Talk by Professor Brad Gibson, Head of Physics & Maths and Director of the E.A. Milne Centre for Astrophysics at the University of Hull.
In a Universe filled with stunning sights and sounds, a handful are of such remarkable power, fury, and beauty, that they must be seen to be believed. Join Professor Brad Gibson on an intergalactic tour and travel to the most awe-inspiring (and terrifying) corners of our Universe. If you thought your Bucket List was complete, think again!
Professor Brad Gibson is the Head of Physics & Maths and Director of the E.A. Milne Centre for Astrophysics at the University of Hull. Brad completed his MSc and PhD at the University of British Columbia, building the world’s first Liquid Mirror Telescope Observatory and designing software to map the distribution of the chemical elements throughout the Universe. Brad was responsible for using exploding stars to determine the expansion rate of the Universe, as part of the Hubble Space Telescope Key Project on the Extragalactic Distance Scale, for which the team was awarded the Gruber Prize in Cosmology. He was the first to identify the locations within the Milky Way most likely to harbour complex biological life, for which his work was named by National Geographic magazine as one of the top 10 news stories of the year.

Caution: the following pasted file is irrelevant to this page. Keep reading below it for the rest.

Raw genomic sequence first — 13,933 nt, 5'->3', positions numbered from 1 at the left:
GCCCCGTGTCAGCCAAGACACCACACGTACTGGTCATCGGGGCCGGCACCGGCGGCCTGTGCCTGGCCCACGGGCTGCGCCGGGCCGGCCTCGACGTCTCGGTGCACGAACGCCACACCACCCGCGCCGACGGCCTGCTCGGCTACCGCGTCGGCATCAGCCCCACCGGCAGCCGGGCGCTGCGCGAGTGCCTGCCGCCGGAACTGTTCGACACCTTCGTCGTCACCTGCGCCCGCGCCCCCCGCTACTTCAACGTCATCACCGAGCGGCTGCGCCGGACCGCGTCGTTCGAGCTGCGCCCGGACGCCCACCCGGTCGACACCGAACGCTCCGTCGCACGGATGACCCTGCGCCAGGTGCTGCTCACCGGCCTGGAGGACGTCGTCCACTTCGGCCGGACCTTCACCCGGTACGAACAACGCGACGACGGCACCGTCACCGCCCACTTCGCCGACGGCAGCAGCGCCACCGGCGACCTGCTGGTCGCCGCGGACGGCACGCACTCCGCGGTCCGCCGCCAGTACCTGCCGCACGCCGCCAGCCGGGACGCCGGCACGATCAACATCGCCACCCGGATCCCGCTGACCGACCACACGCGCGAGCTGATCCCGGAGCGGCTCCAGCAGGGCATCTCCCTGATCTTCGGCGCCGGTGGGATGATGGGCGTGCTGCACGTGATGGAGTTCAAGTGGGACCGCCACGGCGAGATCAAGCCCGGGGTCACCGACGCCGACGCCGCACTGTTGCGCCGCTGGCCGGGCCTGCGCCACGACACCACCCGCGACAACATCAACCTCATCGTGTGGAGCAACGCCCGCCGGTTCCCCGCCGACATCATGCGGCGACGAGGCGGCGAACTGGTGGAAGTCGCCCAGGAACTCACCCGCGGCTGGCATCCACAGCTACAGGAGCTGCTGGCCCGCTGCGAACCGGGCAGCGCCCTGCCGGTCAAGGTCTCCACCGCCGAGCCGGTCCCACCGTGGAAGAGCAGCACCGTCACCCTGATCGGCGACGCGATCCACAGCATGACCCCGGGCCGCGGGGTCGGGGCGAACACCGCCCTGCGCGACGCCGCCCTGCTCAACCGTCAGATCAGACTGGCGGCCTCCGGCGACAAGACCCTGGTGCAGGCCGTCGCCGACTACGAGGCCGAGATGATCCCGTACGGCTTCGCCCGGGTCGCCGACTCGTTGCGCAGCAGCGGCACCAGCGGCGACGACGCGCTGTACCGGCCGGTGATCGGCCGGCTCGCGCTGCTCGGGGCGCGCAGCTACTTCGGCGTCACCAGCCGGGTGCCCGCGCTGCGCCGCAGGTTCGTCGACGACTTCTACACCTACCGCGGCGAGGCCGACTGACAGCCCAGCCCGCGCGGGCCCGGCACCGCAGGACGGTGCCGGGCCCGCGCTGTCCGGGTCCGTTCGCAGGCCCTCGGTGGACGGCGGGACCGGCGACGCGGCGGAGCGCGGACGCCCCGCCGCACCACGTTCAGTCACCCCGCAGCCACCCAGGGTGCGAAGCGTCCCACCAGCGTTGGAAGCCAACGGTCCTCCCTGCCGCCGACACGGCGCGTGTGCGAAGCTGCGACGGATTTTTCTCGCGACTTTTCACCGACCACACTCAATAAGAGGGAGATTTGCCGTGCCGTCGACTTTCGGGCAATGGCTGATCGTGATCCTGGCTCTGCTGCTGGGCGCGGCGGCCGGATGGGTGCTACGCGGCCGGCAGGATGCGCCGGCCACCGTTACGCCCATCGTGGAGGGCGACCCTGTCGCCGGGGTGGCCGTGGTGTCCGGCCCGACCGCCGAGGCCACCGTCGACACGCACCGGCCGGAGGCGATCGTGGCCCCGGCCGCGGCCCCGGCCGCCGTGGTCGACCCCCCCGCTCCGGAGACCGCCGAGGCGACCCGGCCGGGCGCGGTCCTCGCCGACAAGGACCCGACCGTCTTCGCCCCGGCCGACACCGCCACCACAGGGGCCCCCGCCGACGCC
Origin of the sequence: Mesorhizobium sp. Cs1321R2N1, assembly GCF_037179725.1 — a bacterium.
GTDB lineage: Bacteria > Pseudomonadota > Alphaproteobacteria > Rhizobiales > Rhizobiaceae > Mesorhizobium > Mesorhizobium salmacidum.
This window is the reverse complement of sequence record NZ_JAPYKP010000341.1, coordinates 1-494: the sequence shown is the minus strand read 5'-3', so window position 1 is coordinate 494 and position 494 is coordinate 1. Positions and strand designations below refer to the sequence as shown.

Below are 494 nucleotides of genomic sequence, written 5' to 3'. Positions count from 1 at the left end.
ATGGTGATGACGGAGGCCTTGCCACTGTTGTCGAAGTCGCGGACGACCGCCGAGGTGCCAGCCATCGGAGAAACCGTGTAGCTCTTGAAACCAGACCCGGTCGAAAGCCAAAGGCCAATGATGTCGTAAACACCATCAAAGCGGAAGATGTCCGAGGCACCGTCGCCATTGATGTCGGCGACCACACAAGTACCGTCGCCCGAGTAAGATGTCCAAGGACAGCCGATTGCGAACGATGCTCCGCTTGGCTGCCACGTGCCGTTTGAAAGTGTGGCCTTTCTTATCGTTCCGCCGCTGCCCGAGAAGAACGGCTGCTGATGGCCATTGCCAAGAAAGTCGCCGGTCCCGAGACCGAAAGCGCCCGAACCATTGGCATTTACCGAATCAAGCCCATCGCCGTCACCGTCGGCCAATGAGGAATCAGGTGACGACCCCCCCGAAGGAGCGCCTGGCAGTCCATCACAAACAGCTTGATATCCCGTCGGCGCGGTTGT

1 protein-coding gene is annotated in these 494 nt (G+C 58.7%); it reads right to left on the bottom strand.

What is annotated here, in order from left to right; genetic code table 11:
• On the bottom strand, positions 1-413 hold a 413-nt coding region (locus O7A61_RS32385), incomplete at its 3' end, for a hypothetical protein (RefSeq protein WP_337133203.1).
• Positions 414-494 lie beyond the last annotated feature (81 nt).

Brad’s work has been acknowledged by his peers 20,000 times, making him Hull’s most cited academic, and one of the top few percent in the world. His outreach efforts led to him being named the Institute of Physics’ John Porter Memorial Lecturer, the 2019 Leon Davies Lecturer, the Bexwyke Lecturer, and the Ray Bootland Lecturer; he has spoken at the Cheltenham Science Festival, the British Science Festival, the Royal Institution of Great Britain, opened for Brian Cox and Lucy Hawking at European AstroFest, and delivered a highly popular TED talk on the subject of the search for alien life.
The University of Hull has been changing the way people think for 90 years. Our motto, Lampada Ferens, translates as ‘carrying the light of learning’, and over the years, we’ve shared that light with thousands of people from across the world. As England’s 14th-oldest university, we have a proud heritage of academic excellence, and a history of creating and inspiring life-changing research. And we have no plans to stop helping to build a better world.